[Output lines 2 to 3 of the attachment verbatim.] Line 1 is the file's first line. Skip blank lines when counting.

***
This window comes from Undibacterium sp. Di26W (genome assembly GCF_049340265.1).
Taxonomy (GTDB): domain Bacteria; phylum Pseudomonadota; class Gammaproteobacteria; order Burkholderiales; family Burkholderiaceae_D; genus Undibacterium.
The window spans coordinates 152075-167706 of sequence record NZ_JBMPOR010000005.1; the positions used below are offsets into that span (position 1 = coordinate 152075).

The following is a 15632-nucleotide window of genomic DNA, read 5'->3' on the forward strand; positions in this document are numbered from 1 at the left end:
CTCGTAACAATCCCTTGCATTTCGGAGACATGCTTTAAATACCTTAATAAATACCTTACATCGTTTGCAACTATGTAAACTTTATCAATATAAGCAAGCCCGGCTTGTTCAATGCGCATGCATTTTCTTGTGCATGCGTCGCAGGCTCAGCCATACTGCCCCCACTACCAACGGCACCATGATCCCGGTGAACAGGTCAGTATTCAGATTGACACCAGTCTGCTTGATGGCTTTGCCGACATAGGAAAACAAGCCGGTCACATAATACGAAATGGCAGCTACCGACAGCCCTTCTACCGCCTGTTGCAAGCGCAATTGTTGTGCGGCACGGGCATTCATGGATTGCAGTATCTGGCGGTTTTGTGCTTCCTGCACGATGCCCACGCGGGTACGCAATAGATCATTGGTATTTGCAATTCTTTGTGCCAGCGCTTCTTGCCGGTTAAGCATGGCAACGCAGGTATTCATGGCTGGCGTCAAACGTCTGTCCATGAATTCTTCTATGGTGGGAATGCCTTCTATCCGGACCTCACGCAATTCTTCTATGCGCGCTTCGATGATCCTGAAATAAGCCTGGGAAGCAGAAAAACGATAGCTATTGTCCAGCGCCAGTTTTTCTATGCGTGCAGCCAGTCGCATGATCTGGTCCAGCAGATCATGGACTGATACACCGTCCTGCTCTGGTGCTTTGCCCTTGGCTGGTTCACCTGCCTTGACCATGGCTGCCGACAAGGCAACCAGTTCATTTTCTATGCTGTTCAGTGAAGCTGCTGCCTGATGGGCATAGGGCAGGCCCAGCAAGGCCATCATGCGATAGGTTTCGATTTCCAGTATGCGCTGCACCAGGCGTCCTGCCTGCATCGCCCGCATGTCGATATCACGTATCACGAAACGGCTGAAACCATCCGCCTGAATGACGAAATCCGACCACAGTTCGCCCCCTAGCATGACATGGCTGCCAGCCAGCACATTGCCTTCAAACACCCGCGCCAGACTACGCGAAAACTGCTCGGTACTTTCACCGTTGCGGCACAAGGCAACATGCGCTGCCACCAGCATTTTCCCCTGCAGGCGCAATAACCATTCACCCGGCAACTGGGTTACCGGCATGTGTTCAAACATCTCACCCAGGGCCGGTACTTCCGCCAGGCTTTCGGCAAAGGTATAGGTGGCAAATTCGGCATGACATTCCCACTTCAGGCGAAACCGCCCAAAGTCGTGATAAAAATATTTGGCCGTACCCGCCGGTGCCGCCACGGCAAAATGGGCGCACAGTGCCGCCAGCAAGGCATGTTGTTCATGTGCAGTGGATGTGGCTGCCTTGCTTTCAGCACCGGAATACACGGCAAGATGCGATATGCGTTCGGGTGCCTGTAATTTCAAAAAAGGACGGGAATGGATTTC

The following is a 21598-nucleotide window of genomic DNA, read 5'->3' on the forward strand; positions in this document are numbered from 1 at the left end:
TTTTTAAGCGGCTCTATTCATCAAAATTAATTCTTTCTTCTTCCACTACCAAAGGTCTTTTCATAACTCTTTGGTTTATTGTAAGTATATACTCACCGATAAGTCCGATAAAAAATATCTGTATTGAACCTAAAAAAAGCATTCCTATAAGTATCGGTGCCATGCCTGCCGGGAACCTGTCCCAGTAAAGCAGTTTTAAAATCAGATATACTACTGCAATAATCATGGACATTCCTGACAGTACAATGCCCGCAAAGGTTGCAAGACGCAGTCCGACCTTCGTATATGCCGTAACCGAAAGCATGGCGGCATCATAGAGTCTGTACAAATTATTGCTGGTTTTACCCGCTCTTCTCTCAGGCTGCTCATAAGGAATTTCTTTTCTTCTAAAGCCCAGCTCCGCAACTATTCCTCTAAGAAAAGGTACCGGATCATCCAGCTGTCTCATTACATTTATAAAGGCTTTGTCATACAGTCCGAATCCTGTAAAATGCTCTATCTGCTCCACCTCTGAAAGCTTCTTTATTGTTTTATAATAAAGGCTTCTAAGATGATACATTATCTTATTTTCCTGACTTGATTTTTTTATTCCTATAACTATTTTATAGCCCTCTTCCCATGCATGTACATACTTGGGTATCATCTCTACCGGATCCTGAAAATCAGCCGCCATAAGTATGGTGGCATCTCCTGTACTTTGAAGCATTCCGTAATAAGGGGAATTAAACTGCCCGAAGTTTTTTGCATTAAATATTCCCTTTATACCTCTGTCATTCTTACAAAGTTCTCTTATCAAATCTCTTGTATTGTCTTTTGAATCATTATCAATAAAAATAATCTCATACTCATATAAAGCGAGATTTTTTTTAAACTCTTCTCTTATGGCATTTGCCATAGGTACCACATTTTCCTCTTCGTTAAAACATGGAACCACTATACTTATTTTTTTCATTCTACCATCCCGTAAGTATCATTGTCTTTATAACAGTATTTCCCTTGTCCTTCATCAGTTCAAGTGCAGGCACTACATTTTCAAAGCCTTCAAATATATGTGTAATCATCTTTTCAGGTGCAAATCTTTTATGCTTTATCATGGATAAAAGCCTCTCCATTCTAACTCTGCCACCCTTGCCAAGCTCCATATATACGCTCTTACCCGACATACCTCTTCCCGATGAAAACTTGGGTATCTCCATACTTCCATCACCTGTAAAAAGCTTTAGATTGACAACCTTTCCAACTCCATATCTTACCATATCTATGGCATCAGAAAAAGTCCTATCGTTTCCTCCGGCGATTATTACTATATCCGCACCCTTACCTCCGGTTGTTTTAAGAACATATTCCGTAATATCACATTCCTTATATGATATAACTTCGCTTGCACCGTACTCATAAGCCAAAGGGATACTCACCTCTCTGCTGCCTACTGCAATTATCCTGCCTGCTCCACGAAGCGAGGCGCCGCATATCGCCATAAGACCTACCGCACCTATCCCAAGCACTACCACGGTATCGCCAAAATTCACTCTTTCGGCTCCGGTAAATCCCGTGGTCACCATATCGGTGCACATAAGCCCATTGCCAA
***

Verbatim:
Taxonomy (GTDB): domain Bacteria; phylum Pseudomonadota; class Gammaproteobacteria; order Burkholderiales; family Burkholderiaceae_D; genus Undibacterium.
The window spans coordinates 152075-167706 of sequence record NZ_JBMPOR010000005.1; the positions used below are offsets into that span (position 1 = coordinate 152075).